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Methane fluxes between terrestrial ecosystems and the atmosphere at northern high latitudes during the past century: A retrospective analysis with a process-based biogeochemistry model

Global Biogeochemical Cycles

By:
, , , , , , ,
DOI: 10.1029/2004GB002239

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Abstract

We develop and use a new version of the Terrestrial Ecosystem Model (TEM) to study how rates of methane (CH4) emissions and consumption in high-latitude soils of the Northern Hemisphere have changed over the past century in response to observed changes in the region's climate. We estimate that the net emissions of CH4 (emissions minus consumption) from these soils have increased by an average 0.08 Tg CH4 yr-1 during the twentieth century. Our estimate of the annual net emission rate at the end of the century for the region is 51 Tg CH4 yr-1. Russia, Canada, and Alaska are the major CH4 regional sources to the atmosphere, responsible for 64%, 11%, and 7% of these net emissions, respectively. Our simulations indicate that large interannual variability in net CH4 emissions occurred over the last century. Our analyses of the responses of net CH4 emissions to the past climate change suggest that future global warming will increase net CH4 emissions from the Pan-Arctic region. The higher net CH4 emissions may increase atmospheric CH 4 concentrations to provide a major positive feedback to the climate system. Copyright 2004 by the American Geophysical Union.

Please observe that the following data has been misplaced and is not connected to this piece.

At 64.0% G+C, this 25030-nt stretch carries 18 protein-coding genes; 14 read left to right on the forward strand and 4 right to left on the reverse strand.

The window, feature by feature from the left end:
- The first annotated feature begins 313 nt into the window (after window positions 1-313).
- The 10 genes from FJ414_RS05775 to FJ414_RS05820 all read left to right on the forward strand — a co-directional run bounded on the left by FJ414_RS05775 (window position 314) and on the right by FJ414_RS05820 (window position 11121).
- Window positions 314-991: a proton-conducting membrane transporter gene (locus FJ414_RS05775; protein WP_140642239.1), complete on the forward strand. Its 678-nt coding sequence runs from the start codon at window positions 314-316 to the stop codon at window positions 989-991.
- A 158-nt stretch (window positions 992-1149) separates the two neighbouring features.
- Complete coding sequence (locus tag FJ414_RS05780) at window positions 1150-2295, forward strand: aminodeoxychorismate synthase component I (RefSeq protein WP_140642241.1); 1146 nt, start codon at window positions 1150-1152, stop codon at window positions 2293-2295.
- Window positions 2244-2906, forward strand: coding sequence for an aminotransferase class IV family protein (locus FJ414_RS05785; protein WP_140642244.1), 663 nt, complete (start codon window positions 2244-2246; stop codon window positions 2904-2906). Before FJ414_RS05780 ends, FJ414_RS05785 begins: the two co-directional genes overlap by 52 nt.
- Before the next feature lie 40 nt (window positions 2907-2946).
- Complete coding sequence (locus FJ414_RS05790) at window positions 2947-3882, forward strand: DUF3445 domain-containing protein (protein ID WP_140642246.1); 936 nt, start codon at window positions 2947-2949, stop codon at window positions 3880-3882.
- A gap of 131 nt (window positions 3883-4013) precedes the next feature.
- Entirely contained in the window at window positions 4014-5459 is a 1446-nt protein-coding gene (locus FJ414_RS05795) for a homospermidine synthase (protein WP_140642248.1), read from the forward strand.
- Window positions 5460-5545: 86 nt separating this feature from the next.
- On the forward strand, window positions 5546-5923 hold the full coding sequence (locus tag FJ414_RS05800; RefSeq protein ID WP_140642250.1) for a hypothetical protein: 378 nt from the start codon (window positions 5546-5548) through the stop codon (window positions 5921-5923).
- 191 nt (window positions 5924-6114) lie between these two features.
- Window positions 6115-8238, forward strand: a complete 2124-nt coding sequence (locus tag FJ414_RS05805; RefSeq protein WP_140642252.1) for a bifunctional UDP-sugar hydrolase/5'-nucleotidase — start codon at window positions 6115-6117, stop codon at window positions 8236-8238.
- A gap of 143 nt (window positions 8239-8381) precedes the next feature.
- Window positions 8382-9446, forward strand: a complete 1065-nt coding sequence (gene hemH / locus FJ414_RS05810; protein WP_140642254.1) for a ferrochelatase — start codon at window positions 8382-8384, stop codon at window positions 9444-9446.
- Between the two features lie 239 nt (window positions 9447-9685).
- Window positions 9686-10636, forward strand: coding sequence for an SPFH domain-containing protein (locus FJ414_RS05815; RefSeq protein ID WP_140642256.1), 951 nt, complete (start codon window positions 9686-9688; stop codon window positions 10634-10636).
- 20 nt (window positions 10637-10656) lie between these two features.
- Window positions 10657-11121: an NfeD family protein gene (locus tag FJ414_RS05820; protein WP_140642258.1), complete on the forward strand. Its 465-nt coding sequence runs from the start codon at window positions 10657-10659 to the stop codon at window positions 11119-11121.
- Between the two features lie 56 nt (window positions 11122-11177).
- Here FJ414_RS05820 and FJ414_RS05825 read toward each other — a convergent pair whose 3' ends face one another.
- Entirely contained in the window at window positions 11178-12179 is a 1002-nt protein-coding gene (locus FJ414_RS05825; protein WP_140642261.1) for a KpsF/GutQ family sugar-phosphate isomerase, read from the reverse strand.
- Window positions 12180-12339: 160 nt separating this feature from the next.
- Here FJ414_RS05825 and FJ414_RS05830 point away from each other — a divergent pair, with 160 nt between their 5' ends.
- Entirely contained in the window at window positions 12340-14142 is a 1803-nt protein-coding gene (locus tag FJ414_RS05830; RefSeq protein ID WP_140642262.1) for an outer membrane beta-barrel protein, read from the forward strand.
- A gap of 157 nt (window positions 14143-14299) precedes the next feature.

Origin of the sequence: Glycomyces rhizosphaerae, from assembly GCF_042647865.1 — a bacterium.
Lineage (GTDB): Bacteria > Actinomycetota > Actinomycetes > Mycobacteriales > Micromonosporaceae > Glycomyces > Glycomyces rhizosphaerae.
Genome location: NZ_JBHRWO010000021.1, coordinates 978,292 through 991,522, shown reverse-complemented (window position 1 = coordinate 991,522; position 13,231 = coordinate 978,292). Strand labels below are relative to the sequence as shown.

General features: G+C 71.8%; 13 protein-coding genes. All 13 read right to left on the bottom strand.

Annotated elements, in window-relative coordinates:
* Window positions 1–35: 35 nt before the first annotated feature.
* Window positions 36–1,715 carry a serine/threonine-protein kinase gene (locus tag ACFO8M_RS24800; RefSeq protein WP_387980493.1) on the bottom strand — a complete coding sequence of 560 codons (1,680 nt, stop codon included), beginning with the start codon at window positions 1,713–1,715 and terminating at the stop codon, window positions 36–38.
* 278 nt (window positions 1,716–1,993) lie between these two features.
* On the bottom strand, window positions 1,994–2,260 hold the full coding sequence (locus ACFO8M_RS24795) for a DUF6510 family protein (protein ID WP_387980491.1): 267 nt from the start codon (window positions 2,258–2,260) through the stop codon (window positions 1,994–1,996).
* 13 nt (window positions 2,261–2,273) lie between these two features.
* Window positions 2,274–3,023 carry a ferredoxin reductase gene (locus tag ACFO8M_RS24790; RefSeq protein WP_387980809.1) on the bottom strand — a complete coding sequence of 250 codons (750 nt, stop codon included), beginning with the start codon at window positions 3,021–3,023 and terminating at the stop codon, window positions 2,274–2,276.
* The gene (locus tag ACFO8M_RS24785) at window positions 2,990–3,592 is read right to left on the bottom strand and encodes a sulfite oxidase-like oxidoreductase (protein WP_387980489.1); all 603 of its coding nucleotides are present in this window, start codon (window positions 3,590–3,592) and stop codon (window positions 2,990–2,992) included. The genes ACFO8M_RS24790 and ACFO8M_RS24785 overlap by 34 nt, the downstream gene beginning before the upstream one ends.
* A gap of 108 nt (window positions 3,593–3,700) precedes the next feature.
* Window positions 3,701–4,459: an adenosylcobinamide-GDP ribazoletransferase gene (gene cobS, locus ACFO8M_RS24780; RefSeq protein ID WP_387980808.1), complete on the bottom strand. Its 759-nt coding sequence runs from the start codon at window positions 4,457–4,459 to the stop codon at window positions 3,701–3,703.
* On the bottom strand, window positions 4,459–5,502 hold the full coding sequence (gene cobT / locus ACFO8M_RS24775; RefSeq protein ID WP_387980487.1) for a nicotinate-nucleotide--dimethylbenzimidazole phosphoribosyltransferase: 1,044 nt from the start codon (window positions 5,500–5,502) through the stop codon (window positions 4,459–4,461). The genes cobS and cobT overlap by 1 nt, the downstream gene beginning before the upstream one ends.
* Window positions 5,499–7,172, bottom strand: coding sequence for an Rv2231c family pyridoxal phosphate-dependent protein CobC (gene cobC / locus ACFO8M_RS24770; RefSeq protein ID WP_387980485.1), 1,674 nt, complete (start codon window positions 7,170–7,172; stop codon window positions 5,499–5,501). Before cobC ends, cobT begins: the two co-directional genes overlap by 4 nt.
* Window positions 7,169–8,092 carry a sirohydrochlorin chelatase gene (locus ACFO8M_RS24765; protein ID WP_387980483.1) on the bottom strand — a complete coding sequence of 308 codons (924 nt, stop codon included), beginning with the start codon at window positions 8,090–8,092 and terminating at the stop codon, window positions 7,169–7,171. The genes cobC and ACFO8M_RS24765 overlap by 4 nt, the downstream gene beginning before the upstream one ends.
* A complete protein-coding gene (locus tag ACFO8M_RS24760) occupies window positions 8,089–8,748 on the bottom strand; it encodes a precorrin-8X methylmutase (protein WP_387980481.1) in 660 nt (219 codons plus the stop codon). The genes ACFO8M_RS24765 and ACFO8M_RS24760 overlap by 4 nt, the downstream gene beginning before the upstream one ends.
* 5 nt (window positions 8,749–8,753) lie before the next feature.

Additional Publication Details

Publication type:
Article
Publication Subtype:
Journal Article
Title:
Methane fluxes between terrestrial ecosystems and the atmosphere at northern high latitudes during the past century: A retrospective analysis with a process-based biogeochemistry model
Series title:
Global Biogeochemical Cycles
DOI:
10.1029/2004GB002239
Volume
18
Issue:
3
Year Published:
2004
Language:
English
Larger Work Type:
Article
Larger Work Subtype:
Journal Article
Larger Work Title:
Global Biogeochemical Cycles